ATLANTA — Alabama Head Coach Nick Saban’s enduring paradox is that for all his historic accomplishments — six national championships (as many as Bear Bryant), an absurd five in the past nine seasons — he is undeniably a masochist. Saban should not be a sympathetic figure. He is an extremely demanding boss of unpaid players who makes $7 million a year. He is never the underdog.
The migration of an abolitionist, pro-North Civil War hymn to a football team in the Deep South inevitably strikes some observers as odd. Christian McWhirter, a historian from Canada who wrote “Battle Hymns,” a book about Civil War songs, said that when he first heard the Georgia version at a football game, “It hit me like a ton of bricks.”The tune’s journey demonstrates its power to stir feelings of righteousness, no matter the substance of its words.
ATLANTA — One magical thing about college football’s postseason is the clash of styles produced when teams from different leagues in different parts of the country, with varying styles and philosophies, match up. There will be no such magic in Monday night’s title game. Alabama and Georgia are in the same conference, the Southeastern. Their states share a long border. They recruit from the same pool of players, and devise schemes with matching strengths and weaknesses.
Muck Rack makes it simple to find people, tweets, or articles that mention any name, keyword, company, hashtag etc. We've compiled this guide to help you make the most of your search.
Selecting a term
Start searching tweets, articles from media outlets, articles mentioned in tweets, journalists'
names, titles and bios with some suggested searches:
Companies or Topics (e.g. iPhone, Microsoft)
Phrases (e.g. "cloud computing") — use quotes to keep the terms together
Twitter handles (e.g. @username) — returns those who have mentioned or replied to
Names (e.g. "David Pogue")
Hashtags (e.g. #sxsw, #london2012)
Bio details (e.g. vegan, Olympics, father)
Muck Rack's Advanced Search allows for many boolean operators.
Find results that mention multiple specified terms, use AND or
+. For example, ensure each result contains both Elon Musk and Mark Zuckerberg by
searching Musk AND Zuckerberg or Musk + Zuckerberg.
Use the operators OR or , to broaden your search when you'd like either of
multiple terms to appear in results. (This is the default behavior of our search when no operators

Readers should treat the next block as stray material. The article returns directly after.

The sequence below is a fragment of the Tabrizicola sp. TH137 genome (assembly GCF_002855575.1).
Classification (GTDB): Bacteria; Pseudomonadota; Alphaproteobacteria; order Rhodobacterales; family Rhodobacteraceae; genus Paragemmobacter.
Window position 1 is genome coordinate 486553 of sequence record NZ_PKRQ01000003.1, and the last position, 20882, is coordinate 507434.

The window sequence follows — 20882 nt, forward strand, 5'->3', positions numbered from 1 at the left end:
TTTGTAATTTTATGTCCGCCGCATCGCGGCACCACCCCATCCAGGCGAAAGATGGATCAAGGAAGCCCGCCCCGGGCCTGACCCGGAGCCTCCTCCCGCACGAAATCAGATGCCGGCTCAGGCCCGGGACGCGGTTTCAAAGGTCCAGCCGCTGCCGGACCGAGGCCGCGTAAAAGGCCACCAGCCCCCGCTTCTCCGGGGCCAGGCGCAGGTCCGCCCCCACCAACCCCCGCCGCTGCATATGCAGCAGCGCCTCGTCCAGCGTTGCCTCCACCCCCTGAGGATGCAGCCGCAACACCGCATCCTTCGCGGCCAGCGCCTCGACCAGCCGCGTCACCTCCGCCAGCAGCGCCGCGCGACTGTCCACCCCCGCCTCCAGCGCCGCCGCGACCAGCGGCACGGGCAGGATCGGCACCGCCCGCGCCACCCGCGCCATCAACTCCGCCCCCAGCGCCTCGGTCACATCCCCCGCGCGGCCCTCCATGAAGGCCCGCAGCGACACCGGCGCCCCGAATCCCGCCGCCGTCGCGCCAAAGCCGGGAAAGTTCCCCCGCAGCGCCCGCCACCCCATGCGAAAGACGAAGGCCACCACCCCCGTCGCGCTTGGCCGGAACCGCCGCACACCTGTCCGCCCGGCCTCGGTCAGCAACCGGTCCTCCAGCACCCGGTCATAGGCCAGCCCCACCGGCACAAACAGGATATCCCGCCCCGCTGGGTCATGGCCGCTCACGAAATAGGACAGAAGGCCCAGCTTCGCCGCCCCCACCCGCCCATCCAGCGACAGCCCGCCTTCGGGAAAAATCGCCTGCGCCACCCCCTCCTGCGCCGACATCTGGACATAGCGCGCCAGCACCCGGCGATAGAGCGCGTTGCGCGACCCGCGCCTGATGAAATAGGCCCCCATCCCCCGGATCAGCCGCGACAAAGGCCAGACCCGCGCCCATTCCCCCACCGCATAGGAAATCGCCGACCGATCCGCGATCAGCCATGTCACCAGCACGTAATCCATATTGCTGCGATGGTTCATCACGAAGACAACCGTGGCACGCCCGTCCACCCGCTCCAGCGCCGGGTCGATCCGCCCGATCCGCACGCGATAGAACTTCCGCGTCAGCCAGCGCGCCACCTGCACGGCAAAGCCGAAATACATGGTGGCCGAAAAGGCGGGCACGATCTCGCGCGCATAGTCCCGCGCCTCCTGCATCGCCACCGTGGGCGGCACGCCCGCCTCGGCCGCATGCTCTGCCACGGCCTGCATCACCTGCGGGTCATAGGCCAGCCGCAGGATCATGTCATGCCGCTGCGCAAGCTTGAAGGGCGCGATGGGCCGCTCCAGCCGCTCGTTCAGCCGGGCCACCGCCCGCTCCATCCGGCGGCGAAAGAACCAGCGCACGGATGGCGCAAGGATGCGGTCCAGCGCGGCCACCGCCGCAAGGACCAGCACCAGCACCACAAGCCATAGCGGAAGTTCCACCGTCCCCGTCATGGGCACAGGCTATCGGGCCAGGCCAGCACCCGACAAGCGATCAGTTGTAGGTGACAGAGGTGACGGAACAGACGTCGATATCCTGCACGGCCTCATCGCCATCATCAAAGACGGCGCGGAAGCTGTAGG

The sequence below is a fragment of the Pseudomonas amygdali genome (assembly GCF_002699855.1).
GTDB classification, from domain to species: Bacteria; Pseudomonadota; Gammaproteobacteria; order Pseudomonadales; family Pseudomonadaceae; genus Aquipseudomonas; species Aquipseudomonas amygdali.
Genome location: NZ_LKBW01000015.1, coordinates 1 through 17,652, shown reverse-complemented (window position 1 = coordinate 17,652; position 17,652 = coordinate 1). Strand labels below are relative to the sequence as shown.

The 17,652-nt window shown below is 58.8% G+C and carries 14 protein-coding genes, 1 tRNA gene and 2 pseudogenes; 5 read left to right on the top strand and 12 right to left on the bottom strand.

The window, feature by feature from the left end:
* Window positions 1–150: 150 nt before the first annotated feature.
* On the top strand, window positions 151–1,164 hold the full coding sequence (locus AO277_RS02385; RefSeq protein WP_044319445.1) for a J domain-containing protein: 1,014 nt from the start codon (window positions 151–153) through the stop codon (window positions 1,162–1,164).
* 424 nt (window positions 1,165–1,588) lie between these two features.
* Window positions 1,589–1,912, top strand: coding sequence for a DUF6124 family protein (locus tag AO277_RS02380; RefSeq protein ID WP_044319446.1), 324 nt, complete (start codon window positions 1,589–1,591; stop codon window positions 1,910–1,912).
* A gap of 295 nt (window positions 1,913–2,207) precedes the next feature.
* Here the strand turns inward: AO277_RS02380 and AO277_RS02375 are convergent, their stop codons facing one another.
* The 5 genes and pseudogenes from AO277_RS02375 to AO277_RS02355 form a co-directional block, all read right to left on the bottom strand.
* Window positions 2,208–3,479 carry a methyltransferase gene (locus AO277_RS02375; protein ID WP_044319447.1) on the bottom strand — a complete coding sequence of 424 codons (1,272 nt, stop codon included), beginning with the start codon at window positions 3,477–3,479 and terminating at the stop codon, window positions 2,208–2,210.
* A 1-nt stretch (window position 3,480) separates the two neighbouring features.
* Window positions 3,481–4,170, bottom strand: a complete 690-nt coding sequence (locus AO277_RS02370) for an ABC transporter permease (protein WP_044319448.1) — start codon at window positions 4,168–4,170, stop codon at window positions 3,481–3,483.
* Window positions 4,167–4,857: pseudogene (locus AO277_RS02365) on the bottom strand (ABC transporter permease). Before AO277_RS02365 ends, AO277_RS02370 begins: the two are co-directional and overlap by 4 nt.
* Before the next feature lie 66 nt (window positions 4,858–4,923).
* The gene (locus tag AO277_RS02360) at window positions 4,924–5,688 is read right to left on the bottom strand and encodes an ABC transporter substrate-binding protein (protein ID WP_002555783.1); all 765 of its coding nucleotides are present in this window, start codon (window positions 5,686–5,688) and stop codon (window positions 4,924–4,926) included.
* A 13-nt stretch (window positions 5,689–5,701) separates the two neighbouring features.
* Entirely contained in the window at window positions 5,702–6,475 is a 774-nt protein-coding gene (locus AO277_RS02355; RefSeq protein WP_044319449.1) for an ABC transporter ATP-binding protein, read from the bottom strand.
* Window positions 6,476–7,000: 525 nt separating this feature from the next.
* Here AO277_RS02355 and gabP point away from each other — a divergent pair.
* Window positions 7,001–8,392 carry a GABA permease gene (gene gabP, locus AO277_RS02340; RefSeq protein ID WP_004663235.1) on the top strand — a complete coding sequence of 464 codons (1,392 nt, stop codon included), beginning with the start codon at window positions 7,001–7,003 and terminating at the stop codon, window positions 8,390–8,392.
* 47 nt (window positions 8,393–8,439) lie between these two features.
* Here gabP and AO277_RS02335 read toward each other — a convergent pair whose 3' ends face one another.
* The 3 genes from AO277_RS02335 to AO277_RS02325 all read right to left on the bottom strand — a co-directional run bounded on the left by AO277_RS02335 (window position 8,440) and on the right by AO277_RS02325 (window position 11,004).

are used). For example, results will contain either cake or cookie by searching cake OR cookie or cake,cookie
Use NOT or - to subtract results from your search. For
example, searching Disney will yield results about the Walt Disney Company as well as Walt Disney
World Resort. To exclude mentions of Disney World, search for Disney -World or Disney
When using one of these operators with a phrase, enclose it in quotation marks. For example, you can
find results about smartphones excluding Apple's iPhone 4S by searching smartphone -"iPhone
Exact case matching or punctuation
If you're searching for a brand name or keyword that relies on specific punctuation marks or capitalization, you can
find results that match your exact query by adding matchcase: before the keyword you're searching for, like matchcase:E*TRADE .
Use parentheses to separate multiple
boolean phrases. For example, to find journalists talking about having fun in Disney World or
Disneyland, search for ("disney world" OR disneyland) AND fun.
An asterisk can be used to search for any variation of a root word truncated by the asterisk. For example, searching for admin* will return results for administrator, administration, administer, administered, etc.
A near operator is an AND operator where you can control the distance between the words. You can vary the distance the near operation uses by adding a forward slash and number (between 0-99) such as strawberries NEAR/10 "whipped cream", which means the strawberries must exist within 10 words of "whipped cream".